Featured: Pastor Chet and others at Good Shepherd Church in Hampden, Baltimore.
Growing up Presbyterian, every Sunday morning my mom and dad zipped me into a starchy 80’s dress (it *was* the 80s), snapped a big bow on my head, slid shiny black patent leather shoes on my feet and hurried our family of four into our wood-paneled Dodge minivan right at prime cartoon-watching time.
Once inside the cherry-red front doors of Webster Groves church, my parents told my older sister and me to be quiet and we got nudged if we goofed around too much.
We mumbled hymns impossible to sing in key and then those “songs” oozed into a lengthy prayer I didn’t understand. It was confusing and weird and it smelled musty. I liked the oddness of it. But I never understood where all the other kids were and why there were so many old people with purple hair.
My sister and I entertained ourselves as best we could and sometimes listened to the sermons and found the stories weird and interesting. But mostly we looked forward to leaving.
After being at church for hours (ok it seemed like hours), we finally got to go to brunch at Bristol's where they served the most delectable golden brown broccoli cheddar biscuits. Then we got the rest of the day to play outside with our friends which was, undeniably, both the purpose and meaning of life.
That was all in St. Louis in the late 80s, early 90s. When we moved to Baltimore in the mid 90’s, we “church shopped” for a while, as my parents put it.
After trying on a Baptist church, a Methodist church, an Episcopal and a Presbyterian one, we ended up seated in a huge auditorium listening to Christian rock in a non-denominational church. It was a comfy, carpeted, glorified warehouse with a pastor who started each service with a funny story and a band that played guitar riffs to contemporary Christian songs.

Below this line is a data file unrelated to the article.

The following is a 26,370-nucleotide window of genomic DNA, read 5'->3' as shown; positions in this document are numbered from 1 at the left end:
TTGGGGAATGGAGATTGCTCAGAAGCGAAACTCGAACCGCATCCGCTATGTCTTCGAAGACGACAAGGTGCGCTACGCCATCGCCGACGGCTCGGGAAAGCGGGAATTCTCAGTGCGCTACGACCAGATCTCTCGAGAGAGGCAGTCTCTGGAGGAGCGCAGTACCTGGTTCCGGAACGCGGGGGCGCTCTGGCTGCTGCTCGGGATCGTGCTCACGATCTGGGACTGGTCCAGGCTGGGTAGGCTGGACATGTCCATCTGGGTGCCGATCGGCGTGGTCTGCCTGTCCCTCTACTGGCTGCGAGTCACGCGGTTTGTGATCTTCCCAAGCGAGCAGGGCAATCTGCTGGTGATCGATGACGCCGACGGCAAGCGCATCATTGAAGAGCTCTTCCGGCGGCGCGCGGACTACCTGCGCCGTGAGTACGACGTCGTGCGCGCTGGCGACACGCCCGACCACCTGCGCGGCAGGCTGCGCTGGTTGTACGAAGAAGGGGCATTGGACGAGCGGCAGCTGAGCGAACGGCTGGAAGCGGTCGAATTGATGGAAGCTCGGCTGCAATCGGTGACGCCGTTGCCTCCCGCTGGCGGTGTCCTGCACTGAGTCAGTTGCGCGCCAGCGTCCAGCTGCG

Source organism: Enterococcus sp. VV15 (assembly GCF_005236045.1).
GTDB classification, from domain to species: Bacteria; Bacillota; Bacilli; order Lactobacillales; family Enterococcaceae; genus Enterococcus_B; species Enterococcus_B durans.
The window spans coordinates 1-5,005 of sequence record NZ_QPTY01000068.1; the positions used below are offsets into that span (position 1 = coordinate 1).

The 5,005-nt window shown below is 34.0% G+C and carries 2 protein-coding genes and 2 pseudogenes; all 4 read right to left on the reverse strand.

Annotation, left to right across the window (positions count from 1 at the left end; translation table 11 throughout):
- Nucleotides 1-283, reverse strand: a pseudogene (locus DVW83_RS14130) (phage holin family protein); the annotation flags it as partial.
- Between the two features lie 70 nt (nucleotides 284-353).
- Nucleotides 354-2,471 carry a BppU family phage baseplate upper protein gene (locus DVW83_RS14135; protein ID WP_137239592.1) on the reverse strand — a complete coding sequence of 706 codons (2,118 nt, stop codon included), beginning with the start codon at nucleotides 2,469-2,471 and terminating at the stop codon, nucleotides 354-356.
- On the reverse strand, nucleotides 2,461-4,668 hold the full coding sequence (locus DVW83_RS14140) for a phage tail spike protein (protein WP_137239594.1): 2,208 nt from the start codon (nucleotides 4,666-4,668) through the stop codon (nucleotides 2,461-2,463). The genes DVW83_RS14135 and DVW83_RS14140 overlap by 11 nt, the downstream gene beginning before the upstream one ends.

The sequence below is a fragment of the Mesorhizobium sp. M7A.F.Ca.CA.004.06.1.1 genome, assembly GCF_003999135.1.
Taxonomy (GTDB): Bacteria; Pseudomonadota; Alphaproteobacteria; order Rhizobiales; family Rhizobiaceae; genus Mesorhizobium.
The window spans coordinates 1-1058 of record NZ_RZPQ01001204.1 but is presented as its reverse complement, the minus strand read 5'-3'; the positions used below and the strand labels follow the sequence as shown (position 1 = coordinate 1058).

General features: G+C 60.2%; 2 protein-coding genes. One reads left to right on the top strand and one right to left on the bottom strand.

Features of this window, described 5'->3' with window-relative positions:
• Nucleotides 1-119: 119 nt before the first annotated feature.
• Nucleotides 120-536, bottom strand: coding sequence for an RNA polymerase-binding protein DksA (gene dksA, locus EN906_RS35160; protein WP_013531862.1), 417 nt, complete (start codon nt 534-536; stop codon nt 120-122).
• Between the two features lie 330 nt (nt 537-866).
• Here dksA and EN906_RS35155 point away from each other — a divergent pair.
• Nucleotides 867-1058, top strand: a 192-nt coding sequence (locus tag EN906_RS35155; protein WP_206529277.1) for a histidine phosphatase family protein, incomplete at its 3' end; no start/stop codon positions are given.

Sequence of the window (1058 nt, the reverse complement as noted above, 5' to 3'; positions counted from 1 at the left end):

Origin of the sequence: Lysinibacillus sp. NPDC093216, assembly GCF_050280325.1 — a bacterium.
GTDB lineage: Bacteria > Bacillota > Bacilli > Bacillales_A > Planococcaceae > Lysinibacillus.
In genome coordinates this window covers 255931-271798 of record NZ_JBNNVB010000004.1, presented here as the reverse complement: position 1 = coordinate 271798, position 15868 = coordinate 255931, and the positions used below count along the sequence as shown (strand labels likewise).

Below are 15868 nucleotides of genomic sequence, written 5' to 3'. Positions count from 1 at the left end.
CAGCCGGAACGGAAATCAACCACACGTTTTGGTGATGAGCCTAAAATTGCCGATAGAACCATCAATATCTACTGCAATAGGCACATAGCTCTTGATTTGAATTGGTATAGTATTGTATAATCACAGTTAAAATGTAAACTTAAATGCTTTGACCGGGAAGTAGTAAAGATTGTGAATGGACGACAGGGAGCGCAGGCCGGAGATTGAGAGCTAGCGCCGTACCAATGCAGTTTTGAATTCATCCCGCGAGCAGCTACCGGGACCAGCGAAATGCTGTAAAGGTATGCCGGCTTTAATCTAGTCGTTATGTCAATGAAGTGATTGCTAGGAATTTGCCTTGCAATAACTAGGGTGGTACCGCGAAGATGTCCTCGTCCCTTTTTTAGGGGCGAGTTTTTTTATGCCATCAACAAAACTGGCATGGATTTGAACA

My mom hated the music. She made a self-righteous ritual of coming in 20 minutes late to each service just to miss the singing.
My mom adores music and has an ear for it so she can’t stand it when it’s mediocre. I love this about her. So we sauntered in late to church with my dad at the door as usher. He’s been standing at the door on Sunday morning between 9 and noon for over 25 years. Each week he shuffled us quietly into the mix of worshippers like we were VIP.
I went to Grace church for a long time, through middle and high school, and got into youth groups, etc. I even went to “Jesus Camp” and my friend Brooke gave me this foreboding advice: “please don’t change.” I knew what she meant. And I didn’t. Because church and church-like events never felt great to me, never felt like home. What I liked about Christianity was people helping each other. The church even paid for me to travel to Louisiana to help rebuild homes after hurricane Katrina. It was beautiful.
But church didn't seem to have much to do with God. It looked like kindness and empathy. It looked like love. And I looked forward to a place where kindness was the currency. I wondered why it seemed exclusive to Sundays.